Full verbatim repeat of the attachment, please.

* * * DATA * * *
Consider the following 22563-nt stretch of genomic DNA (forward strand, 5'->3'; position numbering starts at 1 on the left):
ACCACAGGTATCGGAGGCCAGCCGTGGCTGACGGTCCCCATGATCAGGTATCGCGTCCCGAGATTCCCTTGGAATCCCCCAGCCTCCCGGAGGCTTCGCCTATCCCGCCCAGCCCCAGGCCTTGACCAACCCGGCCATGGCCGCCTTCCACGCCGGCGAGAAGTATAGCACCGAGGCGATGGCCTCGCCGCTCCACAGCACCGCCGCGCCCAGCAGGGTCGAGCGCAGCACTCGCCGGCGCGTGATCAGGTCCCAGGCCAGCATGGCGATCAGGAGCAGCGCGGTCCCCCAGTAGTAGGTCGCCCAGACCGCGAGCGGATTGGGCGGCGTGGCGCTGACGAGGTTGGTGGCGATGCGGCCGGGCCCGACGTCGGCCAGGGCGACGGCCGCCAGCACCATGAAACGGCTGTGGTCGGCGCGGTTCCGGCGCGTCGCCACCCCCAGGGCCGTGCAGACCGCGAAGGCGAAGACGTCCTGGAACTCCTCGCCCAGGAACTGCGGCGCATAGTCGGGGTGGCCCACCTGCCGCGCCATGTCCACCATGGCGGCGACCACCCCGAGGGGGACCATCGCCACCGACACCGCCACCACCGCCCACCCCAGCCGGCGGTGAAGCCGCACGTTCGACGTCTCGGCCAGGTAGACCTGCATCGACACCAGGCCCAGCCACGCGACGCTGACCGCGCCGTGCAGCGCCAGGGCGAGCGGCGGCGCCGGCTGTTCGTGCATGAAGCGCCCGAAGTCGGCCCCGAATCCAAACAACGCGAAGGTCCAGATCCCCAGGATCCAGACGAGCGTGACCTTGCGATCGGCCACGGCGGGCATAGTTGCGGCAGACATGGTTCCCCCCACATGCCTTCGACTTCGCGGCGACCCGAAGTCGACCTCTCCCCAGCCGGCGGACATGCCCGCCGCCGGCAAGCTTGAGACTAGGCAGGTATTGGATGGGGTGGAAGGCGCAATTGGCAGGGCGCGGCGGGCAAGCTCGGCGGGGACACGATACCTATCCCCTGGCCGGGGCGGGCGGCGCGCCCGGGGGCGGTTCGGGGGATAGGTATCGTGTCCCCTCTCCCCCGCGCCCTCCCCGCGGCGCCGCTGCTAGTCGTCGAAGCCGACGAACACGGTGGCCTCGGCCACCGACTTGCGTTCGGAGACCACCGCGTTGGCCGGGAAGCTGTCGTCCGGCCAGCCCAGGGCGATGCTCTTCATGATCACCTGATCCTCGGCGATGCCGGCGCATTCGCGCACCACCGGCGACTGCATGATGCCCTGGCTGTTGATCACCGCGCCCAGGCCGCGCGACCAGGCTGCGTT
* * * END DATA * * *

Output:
Consider the following 22563-nt stretch of genomic DNA (forward strand, 5'->3'; position numbering starts at 1 on the left):
ACCACAGGTATCGGAGGCCAGCCGTGGCTGACGGTCCCCATGATCAGGTATCGCGTCCCGAGATTCCCTTGGAATCCCCCAGCCTCCCGGAGGCTTCGCCTATCCCGCCCAGCCCCAGGCCTTGACCAACCCGGCCATGGCCGCCTTCCACGCCGGCGAGAAGTATAGCACCGAGGCGATGGCCTCGCCGCTCCACAGCACCGCCGCGCCCAGCAGGGTCGAGCGCAGCACTCGCCGGCGCGTGATCAGGTCCCAGGCCAGCATGGCGATCAGGAGCAGCGCGGTCCCCCAGTAGTAGGTCGCCCAGACCGCGAGCGGATTGGGCGGCGTGGCGCTGACGAGGTTGGTGGCGATGCGGCCGGGCCCGACGTCGGCCAGGGCGACGGCCGCCAGCACCATGAAACGGCTGTGGTCGGCGCGGTTCCGGCGCGTCGCCACCCCCAGGGCCGTGCAGACCGCGAAGGCGAAGACGTCCTGGAACTCCTCGCCCAGGAACTGCGGCGCATAGTCGGGGTGGCCCACCTGCCGCGCCATGTCCACCATGGCGGCGACCACCCCGAGGGGGACCATCGCCACCGACACCGCCACCACCGCCCACCCCAGCCGGCGGTGAAGCCGCACGTTCGACGTCTCGGCCAGGTAGACCTGCATCGACACCAGGCCCAGCCACGCGACGCTGACCGCGCCGTGCAGCGCCAGGGCGAGCGGCGGCGCCGGCTGTTCGTGCATGAAGCGCCCGAAGTCGGCCCCGAATCCAAACAACGCGAAGGTCCAGATCCCCAGGATCCAGACGAGCGTGACCTTGCGATCGGCCACGGCGGGCATAGTTGCGGCAGACATGGTTCCCCCCACATGCCTTCGACTTCGCGGCGACCCGAAGTCGACCTCTCCCCAGCCGGCGGACATGCCCGCCGCCGGCAAGCTTGAGACTAGGCAGGTATTGGATGGGGTGGAAGGCGCAATTGGCAGGGCGCGGCGGGCAAGCTCGGCGGGGACACGATACCTATCCCCTGGCCGGGGCGGGCGGCGCGCCCGGGGGCGGTTCGGGGGATAGGTATCGTGTCCCCTCTCCCCCGCGCCCTCCCCGCGGCGCCGCTGCTAGTCGTCGAAGCCGACGAACACGGTGGCCTCGGCCACCGACTTGCGTTCGGAGACCACCGCGTTGGCCGGGAAGCTGTCGTCCGGCCAGCCCAGGGCGATGCTCTTCATGATCACCTGATCCTCGGCGATGCCGGCGCATTCGCGCACCACCGGCGACTGCATGATGCCCTGGCTGTTGATCACCGCGCCCAGGCCGCGCGACCAGGCTGCGTT